Globe iconLogin iconRecap iconSearch iconTickets icon

Costly error trips up Mets in 14-inning marathon

Young's miscue in right leads to Brignac's walk-off single

PHILADELPHIA -- By the 14th inning Friday, the temperature had dropped and winds were swirling all around Citizens Bank Park. Still, none of that affected Mets outfielder Chris Young as he circled under Marlon Byrd's fly ball and raised his glove.

"It was like I'm looking dead at it, the ball's coming down and I just completely lost it," Young said. "I got a little blurry and it's like I didn't even see it."

The ball glanced off Young's glove and dropped to the turf for a leadoff two-base error, setting the wheels of the Mets' 6-5 loss to the Phillies in motion. Three batters later, Reid Brignac lined a walk-off single off Jenrry Mejia, dropping the Mets to defeat in a game that might have continued indefinitely if not for Young's error.

"It was just a flub up," Young said. "I don't know what happened, but there's no excuse. [It was a] big mistake in a game where if you play that long, you want to be able to win. For me not to come up with that play, it [stinks]."

The clubhouse around Young was near-silent as he discussed his critical play. His "flub up" was a body blow for the Mets, whose bullpen had delivered eight shutout innings heading into the 14th. Emptying their 'pen, the Mets received standout performances from Josh Edgin, Jeurys Familia, Scott Rice, Carlos Torres and Vic Black, and were looking to continue the trend with their closer, Mejia.

Things just did not work out that way for a Mets team that snapped its three-game winning streak. After Young's error, Mejia gave up a single to Carlos Ruiz and intentionally walked Cesar Hernandez, bringing up Brignac with the bases loaded and no outs.

"I was surprised because [Young] is real good out there, but that wind was crazy later on in the game," Byrd said. "It kind of got turned around. I hit it good, but then it just kept fading away and then coming back in."

Still searching for offense on a daily basis, the Mets found themselves starved for it as they descended into extra innings. Given all the baserunners that Phillies starter A.J. Burnett supplied them, they had plenty of opportunities to do more early damage than they did. Burnett walked six on the night, including two in a row to open the second inning, and the Mets took advantage of those with RBI hits from Lucas Duda and Ruben Tejada and a run-scoring groundout from Travis d'Arnaud. But they were unable to score after Burnett walked two more batters to start the next inning.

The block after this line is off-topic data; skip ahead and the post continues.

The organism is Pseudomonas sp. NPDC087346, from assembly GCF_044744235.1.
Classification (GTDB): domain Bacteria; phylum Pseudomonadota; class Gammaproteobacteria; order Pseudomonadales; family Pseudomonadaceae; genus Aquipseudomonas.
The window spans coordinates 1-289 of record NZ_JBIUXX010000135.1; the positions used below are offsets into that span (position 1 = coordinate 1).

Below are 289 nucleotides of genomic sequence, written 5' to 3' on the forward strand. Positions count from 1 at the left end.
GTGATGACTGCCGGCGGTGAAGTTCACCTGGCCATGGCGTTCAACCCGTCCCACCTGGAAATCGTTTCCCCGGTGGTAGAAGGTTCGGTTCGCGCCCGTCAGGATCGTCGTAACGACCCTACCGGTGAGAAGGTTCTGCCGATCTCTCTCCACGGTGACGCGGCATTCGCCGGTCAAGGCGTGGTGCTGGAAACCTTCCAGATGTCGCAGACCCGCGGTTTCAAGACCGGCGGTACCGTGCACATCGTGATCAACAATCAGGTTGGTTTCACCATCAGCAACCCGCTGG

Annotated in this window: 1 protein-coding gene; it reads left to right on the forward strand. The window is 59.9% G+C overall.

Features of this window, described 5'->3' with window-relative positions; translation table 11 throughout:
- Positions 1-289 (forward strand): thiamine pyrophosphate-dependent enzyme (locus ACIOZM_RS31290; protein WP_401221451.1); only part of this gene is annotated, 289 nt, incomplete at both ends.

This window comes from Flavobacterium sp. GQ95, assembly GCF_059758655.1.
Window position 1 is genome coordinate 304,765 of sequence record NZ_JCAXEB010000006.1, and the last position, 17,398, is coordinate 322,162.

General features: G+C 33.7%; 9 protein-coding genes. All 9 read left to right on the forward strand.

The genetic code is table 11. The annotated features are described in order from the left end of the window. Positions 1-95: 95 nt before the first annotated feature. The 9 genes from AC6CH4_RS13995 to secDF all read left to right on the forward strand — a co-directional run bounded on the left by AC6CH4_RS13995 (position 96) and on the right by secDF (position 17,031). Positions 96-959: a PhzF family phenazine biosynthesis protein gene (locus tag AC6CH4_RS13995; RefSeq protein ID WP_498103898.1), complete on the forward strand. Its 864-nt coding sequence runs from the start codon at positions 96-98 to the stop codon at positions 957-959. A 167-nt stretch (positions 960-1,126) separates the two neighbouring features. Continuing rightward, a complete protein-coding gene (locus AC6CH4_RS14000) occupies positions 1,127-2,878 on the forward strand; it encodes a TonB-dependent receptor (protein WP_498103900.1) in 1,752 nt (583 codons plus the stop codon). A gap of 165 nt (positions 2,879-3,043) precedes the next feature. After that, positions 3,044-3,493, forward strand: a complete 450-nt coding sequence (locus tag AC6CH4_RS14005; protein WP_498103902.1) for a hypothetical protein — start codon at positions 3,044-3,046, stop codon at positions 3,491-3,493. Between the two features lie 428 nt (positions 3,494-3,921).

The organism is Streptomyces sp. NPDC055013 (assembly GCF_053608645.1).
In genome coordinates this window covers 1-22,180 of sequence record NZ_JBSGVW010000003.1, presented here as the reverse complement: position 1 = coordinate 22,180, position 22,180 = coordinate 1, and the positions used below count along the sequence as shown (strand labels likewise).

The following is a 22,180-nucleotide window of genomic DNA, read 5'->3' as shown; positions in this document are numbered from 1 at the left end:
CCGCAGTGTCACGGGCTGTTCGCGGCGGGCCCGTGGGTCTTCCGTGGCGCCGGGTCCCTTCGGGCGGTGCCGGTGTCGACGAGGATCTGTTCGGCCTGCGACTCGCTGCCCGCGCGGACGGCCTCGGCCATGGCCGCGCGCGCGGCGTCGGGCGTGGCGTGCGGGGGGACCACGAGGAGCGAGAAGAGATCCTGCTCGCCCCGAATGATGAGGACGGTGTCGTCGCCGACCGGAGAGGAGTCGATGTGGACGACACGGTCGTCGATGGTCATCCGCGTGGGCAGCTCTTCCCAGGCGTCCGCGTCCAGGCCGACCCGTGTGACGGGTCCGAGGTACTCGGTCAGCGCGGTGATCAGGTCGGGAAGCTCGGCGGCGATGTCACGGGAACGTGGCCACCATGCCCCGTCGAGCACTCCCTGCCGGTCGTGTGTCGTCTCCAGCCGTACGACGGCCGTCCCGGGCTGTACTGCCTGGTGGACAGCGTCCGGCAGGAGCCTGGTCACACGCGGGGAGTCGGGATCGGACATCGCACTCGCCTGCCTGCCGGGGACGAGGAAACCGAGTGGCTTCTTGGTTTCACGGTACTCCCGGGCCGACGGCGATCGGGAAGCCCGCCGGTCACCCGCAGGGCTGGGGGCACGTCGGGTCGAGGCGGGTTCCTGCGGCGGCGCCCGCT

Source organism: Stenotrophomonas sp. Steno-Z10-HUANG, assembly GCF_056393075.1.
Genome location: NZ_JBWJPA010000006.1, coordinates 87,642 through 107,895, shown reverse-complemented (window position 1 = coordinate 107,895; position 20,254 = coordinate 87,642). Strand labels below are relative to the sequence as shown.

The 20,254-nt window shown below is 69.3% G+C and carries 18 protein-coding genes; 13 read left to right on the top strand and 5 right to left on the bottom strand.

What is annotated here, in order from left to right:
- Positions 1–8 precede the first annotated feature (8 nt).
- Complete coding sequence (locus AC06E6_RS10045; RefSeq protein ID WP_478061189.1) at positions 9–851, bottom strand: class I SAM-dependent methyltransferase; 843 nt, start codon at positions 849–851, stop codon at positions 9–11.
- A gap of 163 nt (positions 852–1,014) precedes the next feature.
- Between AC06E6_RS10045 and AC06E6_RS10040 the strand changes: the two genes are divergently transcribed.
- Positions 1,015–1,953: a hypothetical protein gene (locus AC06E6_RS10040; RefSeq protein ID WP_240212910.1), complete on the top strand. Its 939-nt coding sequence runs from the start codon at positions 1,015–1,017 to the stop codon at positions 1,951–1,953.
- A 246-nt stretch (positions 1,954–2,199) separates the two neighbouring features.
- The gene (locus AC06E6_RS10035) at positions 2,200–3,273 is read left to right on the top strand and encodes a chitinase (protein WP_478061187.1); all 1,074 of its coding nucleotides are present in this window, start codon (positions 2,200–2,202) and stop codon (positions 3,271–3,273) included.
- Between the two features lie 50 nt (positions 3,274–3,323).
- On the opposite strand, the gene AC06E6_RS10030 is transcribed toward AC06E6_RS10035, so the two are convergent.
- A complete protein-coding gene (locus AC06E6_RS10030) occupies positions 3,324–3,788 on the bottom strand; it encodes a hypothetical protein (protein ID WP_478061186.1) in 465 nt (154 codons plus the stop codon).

Two additional runs came in the fifth, when Bobby Abreu doubled home Juan Lagares and Daniel Murphy. But that was all the Mets scored off Burnett, who struck out 11, allowed five hits and walked six.

It was hardly a standout outing, but it was better than what Rafael Montero gave the Mets. After Domonic Brown hit a three-run homer that just barely cleared Citizens Bank Park's right-field wall in the fourth inning, Montero put three of the next four Phillies on base. Jimmy Rollins' two-out walk finally ended his night at 80 pitches.

"It was a little bad tonight," Montero said through an interpreter.

"The troubling part is the deep counts," manager Terry Collins said. "That's not how we thought he would attack when he came up here. Certainly his whole history, as we've said so many times before, is he's a strike-thrower."

Though the Mets won each of the first three games they played with new hitting coach Lamar Johnson, most of that was due to decent starting pitching and a standout bullpen. The Mets still have not hit much lately, scoring a total of 13 runs over the three-game winning streak that they brought into Friday's game.

Their hope was that hitter-friendly ballparks in Philadelphia and Chicago would supercharge the start of their 11-game road trip, helping them shrug away the offensive doldrums that have plagued them throughout their homestands at Citi Field. Yet Friday's game featured the opposite.

As the Mets descended deeper and deeper into extra innings, it became clear that one mistake might decide things.

Young, who was not in the starting lineup, was the one who wound up making it.

"You feel terrible for anybody," Collins said of Young, whose 0-for-2 night dropped his average to .202. "I don't care if you're hitting .400. You drop a fly ball and cost your team that's played so hard for five hours, you feel terrible for them. But we've got to come out tomorrow and get ready to play again."

Anthony DiComo is a reporter for Follow him on Twitter @AnthonyDicomo.
Read More: New York Mets, Chris Young, Rafael Montero